The Law Commission of Ontario released its interim report on Legal Capacity, Decision-making and Guardianship. Link to the report. A copy of the release is posted below. Please note the feedback request and deadline (emphasis added).
FOR IMMEDIATE RELEASE
TORONTO, January 11, 2016 — The Law Commission of Ontario (LCO) today released its Interim Report on Legal Capacity, Decision-making and Guardianship for public feedback. The Interim Report includes draft recommendations designed to respond to concerns about Ontario’s laws addressing situations where decisions are needed but decision-making abilities are at issue. In particular, there are concerns about misuse or abuse of powers of attorney, inappropriate or excessive intervention in the lives of persons with disabilities that may affect their decision-making abilities, the means available to individuals and families to enforce rights or resolve disputes in this area, and the effective implementation of these laws.
The LCO encourages feedback from members of the public, including older adults and persons with disabilities, family members, service providers, policy-makers, lawyers and advocates, until Friday, March 4, 2016, as part of its public consultation process. The LCO anticipates releasing a Final Report in 2017.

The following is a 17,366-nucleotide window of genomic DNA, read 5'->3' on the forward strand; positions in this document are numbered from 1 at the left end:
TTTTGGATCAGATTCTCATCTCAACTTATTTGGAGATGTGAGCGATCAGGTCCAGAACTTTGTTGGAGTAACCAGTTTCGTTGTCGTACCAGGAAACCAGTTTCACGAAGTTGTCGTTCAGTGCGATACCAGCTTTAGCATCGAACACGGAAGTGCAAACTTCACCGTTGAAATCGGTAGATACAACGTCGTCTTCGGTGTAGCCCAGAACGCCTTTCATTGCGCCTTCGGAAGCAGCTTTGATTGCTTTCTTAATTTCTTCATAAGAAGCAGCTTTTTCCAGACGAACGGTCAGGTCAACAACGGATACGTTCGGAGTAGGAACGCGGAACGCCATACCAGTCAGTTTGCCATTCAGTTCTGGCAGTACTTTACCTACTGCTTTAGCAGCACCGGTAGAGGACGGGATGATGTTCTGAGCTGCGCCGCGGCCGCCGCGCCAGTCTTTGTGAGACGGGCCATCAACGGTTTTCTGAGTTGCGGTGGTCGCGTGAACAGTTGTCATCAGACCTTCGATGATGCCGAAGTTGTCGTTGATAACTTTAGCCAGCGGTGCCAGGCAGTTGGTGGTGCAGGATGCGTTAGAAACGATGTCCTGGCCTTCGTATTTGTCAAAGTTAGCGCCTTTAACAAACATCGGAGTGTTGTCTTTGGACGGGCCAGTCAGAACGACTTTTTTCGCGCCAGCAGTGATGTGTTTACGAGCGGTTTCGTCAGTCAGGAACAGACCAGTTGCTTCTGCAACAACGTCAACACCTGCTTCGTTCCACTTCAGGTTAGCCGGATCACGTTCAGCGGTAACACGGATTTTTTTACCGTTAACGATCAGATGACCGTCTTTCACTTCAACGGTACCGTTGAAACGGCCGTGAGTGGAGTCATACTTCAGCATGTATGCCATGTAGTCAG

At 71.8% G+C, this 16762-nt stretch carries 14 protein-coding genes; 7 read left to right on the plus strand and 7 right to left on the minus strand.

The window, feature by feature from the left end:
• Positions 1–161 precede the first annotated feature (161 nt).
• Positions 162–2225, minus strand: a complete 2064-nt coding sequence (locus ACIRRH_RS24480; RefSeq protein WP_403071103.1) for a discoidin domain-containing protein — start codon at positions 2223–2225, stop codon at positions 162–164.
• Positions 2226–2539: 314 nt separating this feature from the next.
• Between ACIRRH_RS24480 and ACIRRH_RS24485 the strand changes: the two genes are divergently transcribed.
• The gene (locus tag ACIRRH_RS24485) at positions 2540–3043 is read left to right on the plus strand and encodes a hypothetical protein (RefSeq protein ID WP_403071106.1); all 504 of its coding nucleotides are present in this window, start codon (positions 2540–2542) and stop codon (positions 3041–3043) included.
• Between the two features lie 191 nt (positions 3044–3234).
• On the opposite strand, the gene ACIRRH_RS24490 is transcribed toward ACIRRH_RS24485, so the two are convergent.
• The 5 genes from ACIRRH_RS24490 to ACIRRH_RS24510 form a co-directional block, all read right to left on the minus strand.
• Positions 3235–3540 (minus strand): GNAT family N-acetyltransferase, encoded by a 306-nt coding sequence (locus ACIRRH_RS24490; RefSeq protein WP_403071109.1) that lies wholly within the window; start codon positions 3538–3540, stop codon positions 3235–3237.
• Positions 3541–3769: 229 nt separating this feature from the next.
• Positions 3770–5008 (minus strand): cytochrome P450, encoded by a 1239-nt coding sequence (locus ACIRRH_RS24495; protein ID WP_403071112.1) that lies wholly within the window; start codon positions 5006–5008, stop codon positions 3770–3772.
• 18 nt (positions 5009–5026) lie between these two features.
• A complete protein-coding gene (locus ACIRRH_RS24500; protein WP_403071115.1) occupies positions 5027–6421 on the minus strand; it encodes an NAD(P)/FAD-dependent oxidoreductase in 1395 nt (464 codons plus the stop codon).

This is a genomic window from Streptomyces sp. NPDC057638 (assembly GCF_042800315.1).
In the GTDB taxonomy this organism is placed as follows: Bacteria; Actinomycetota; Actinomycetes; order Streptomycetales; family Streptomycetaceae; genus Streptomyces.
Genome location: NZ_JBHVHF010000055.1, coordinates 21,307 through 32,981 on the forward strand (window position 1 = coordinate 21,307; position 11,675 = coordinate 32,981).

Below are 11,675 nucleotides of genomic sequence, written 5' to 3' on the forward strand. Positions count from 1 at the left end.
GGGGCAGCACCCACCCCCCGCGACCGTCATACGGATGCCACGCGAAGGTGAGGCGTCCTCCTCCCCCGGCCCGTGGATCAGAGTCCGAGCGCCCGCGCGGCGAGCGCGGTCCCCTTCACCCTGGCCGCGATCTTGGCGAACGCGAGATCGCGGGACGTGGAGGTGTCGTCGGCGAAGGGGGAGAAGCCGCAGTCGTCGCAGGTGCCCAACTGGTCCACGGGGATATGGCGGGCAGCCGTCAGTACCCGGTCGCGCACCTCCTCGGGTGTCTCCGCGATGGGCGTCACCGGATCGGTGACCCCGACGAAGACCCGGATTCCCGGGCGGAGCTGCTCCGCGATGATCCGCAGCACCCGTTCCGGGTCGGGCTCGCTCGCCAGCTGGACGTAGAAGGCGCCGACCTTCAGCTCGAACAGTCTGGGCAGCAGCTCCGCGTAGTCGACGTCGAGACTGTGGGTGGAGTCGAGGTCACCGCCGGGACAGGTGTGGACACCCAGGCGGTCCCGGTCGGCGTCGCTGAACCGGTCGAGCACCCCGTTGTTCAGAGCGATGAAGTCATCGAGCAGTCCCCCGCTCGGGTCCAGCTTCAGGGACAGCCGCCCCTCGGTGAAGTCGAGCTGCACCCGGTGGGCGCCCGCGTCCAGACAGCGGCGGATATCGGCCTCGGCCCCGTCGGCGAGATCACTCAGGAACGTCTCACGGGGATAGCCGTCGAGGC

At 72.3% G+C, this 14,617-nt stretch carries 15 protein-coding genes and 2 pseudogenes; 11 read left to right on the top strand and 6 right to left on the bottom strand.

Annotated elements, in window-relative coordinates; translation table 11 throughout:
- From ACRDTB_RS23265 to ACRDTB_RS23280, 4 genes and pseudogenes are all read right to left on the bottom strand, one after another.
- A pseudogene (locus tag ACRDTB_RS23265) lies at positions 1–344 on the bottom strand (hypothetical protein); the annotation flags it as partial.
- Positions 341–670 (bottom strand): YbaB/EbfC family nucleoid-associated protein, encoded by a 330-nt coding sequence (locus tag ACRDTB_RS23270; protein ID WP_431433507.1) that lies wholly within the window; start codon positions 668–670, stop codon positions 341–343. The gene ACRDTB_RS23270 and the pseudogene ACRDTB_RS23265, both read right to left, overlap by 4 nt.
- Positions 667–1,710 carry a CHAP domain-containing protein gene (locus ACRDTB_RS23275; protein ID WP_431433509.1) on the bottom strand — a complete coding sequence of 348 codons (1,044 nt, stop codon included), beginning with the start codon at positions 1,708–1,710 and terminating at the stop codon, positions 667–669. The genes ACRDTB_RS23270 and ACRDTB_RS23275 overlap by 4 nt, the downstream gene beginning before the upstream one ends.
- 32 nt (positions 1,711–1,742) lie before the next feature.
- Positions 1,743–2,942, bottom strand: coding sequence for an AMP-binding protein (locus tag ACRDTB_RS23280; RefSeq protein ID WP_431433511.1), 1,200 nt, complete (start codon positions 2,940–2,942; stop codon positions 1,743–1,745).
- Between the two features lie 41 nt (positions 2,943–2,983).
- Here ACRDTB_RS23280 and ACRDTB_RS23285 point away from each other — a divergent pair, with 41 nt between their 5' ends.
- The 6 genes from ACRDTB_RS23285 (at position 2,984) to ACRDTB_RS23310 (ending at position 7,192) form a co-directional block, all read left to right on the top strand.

The LCO’s analysis and draft recommendations in this project build on principles developed in its previous work on law, aging and disability, and seek to take into account the diversity of needs, circumstances and perspectives of those affected by this area of the law. “Laws in this area have a profound impact on the dignity, autonomy, security and inclusion of older adults and persons with disabilities,” said Bruce Elman, chair of the LCO’s Board of Governors. “Reforms to this area of the law have the potential to make a significant difference in the lives of many Ontarians.”
Launched in September 2007, the LCO is funded by the Law Foundation of Ontario, the Ministry of the Attorney General, Osgoode Hall Law School and the Law Society of Upper Canada, and is also supported by Ontario’s law schools. It receives funding and in-kind assistance from York University. Housed in the Ignat Kaneff Building, home of Osgoode Hall Law School, York University, the LCO operates independently of government to recommend law reforms to enhance access to justice.
Lauren Bates, Senior Lawyer